Blogs A Dong Silk

Getting Clothes Made in Hoi An, Vietnam: A Complete Guide

By adongsilk adongsilk - June 15, 2019

Getting clothes made in Hoi An, Vietnam was one of my favorite experiences on my three month trip through Southeast Asia. It was also super overwhelming! Hoi An is a vibrant city that is home to more than 300 tailors. While most are family businesses run by skilled craftsmen, some are better than others, and I wanted to spend my money wisely. Doing my research proved extremely important for getting the experience and clothing that I wanted. With this guide I hope to simplify getting clothes made in Hoi An, Vietnam.


In general, you show up at a tailor shop and talk to the tailor there to choose a piece of clothing you want made. After that, you choose the material and get measured. You will then come back for one or more fittings to ensure that your article of clothing fits you perfectly. Sounds simple, right? Ha.

I was so overwhelmed with all my options, and having a game plan made all the difference.


The first crucial step is to decide what clothes you want made. Deciding on this ahead of time helped me tremendously. The tailors will have mannequins with examples of their work, but picking pieces that complement your style and aesthetics before you step foot in a shop is super important for being happy with the end result. You want to be very specific and show up with pictures of the items you want made.

The best way to decide what clothes to get made in Hoi An is to think about two things:

What pieces of clothing need to have impeccable fit? Baggy, oversized, or stretchy pieces don’t really need to be made exactly to your body.

What pieces of clothing have you had trouble shopping for in the past? Are pants always too big at the waist? Do shirts always gape at the chest? Think about your most common shopping pet peeves.

Getting a Suit Made in Hoi An

A custom suit is the most popular item to get made, for good reason. A suit that doesn’t fit right looks sloppy and unprofessional, so most people tailor their suits anyways. Designing your own suit, from material to fit, is an experience you can’t have (or afford) in most other places.

Getting a Men’s Suit Made in Hoi An

Although I’m not a man, I talked to all the suit tailors and went to all the fittings with my boyfriend, who got a three piece suit made in Hoi An. I learned a lot during this process and am happy to share! There are a lot of choices for designing your ideal suit, which can seem exhilarating to some and terrifying to others. If you go to a good tailor, (more on that below), they should walk you through the whole process. They will give you as much choice as you want and provide their opinions when you have no clue.

The things you want to think about ahead of time are:

  • Fit: Do you want a slim fit or a classic fit?
  • Color: Black, navy, blue, grey, brown, etc? Navy is a good choice for your first suit: it’s crisp and professional but not as stark as black.
  • Material: You can choose the suit material and the inner lining material. The price is going to vary depending on how nice a material you get. In my opinion, spring for the nice one, like a cashmere-silk blend. For the lining go for a color that speaks to you, since it won’t be visible when you wear it.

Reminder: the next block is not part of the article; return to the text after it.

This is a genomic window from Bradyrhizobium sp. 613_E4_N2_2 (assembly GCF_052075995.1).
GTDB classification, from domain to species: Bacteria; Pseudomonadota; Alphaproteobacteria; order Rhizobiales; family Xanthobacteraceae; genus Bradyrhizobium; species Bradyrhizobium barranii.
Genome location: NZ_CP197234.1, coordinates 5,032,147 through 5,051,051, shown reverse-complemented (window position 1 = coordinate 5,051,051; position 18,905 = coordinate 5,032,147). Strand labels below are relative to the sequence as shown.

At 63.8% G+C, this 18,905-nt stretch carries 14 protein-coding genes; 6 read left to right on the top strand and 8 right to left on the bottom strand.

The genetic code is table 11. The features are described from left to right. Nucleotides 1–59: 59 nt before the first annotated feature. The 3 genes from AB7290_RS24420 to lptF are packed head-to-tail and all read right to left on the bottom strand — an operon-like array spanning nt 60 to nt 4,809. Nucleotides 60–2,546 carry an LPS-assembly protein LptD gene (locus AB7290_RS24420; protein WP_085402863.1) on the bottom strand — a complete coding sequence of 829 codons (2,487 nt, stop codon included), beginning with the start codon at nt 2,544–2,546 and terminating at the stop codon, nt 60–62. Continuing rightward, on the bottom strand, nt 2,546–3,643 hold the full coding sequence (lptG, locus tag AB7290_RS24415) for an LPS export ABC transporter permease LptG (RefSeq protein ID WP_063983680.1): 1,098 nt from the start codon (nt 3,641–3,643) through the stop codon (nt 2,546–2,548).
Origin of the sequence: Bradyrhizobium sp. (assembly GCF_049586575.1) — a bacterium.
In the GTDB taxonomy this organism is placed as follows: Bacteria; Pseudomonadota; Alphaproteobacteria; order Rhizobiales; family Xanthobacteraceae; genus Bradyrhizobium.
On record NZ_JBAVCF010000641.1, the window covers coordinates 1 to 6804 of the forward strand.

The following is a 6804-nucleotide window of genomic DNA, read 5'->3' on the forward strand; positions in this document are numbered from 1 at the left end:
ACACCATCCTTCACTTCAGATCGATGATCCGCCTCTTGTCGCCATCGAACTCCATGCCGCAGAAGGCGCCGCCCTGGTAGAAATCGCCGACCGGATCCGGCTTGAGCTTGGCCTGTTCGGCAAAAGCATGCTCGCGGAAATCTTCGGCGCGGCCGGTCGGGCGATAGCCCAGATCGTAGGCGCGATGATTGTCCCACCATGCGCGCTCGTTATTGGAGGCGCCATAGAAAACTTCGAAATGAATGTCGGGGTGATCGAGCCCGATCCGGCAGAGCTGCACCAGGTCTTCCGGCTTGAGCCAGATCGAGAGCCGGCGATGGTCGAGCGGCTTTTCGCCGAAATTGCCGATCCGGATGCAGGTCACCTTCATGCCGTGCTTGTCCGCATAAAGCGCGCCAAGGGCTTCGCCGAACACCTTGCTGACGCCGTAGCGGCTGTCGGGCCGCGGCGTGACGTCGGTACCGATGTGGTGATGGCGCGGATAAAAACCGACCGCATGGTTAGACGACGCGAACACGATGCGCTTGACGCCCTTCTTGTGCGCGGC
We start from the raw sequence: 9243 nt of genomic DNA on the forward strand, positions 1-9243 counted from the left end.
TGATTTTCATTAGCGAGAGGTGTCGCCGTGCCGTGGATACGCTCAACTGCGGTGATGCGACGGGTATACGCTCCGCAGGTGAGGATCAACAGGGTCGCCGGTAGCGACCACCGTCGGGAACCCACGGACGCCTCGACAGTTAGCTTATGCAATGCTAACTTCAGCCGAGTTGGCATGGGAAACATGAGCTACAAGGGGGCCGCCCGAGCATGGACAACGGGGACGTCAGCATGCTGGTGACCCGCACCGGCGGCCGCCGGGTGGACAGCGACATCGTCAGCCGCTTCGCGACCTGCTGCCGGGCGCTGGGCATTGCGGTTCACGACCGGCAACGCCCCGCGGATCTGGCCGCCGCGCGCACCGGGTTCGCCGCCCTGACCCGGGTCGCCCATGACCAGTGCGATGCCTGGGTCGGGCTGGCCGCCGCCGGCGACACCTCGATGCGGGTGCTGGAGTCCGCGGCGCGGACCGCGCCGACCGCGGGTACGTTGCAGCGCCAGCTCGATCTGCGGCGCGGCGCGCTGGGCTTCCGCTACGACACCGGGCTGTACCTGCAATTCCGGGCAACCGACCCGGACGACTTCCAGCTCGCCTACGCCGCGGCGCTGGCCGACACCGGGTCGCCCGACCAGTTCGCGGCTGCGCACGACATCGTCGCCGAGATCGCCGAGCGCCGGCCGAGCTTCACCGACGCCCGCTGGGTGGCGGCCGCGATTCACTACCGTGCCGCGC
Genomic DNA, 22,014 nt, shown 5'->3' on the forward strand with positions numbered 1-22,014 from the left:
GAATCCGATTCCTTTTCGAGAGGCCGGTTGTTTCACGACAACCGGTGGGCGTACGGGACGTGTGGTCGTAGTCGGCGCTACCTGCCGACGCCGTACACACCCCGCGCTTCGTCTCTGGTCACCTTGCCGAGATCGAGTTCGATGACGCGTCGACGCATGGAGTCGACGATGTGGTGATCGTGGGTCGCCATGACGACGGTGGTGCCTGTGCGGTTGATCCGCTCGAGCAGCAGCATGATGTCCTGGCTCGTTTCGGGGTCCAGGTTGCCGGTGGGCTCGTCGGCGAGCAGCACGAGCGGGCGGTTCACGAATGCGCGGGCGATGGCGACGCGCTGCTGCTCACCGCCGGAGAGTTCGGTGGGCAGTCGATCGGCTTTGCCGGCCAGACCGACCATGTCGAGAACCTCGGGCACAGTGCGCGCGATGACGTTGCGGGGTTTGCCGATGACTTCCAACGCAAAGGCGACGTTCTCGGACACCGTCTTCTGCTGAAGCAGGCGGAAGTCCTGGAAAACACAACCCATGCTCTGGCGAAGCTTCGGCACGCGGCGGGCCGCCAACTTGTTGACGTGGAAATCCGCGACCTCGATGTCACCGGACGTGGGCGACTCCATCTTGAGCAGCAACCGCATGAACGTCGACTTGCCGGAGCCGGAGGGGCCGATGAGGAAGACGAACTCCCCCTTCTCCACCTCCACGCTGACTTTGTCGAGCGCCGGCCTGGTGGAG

• Details: The basic details to choose from are number of buttons, lapel style, and the vents in the back. If you have absolutely no clue, go with a two button suit, a notch lapel, and the double vent.

Getting a Women’s Suit Made in Hoi An

I got a women’s suit made as well, and I’m super happy with it! I now have something to wear for any job interview or professional event that isn’t frumpy and awkward. Women’s fashion changes at a faster rate than men’s fashion, so I’d really make sure to look up some photos of women’s suits before you go into a shop. Pinterest was a great resource for me.

The things to think about are:

  • Pants or skirt: I like pants but a pencil skirt is also an option.
  • Fit of the pants: Do you like slim fit, more of a bootcut style, or perhaps high wasted wide leg pants? I recommend getting a slimmer fit, high wasted pant that sits a bit high on the ankle. In my opinion, that looks elegant, stylish and professional.
  • Fit of the jacket: I love the oversized blazer look, but I think for your first professional suit it’s better to get a more fitted style. A longer jacket (two or three fingers above the crotch) is best for pant suits, while a shorter jacket works well with skirts. Check out a more detailed guide here.
  • Color: Whatever color suits you (ha!). I went for navy because it’s less harsh than black, but still crisp and professional!
  • Material: It’s nice to have some stretch in a women’s suit, so I recommend a cashmere-silk-spandex blend. You want some structure, but it’s more flattering and comfortable to have some give in the fabric.
  • Details: Number of buttons, lapel width, stance (where the highest button is), pocket design. I recommend finding a picture that you like and going off of that. Again, Pinterest is a great tool for that.


Suits are undoubtedly the most popular clothes to get made in Hoi An, but I would seriously recommend getting some casual and work clothes made too. I got two silk tops, a dress, and two jumpsuits. The jumpsuits are my favorite things in the universe, but I’m getting ahead of myself.

How to choose what to get?

Some awesome options are:

Silk tops are nice because silk is a beautiful local material, they look elegant and professional, and are expensive back home.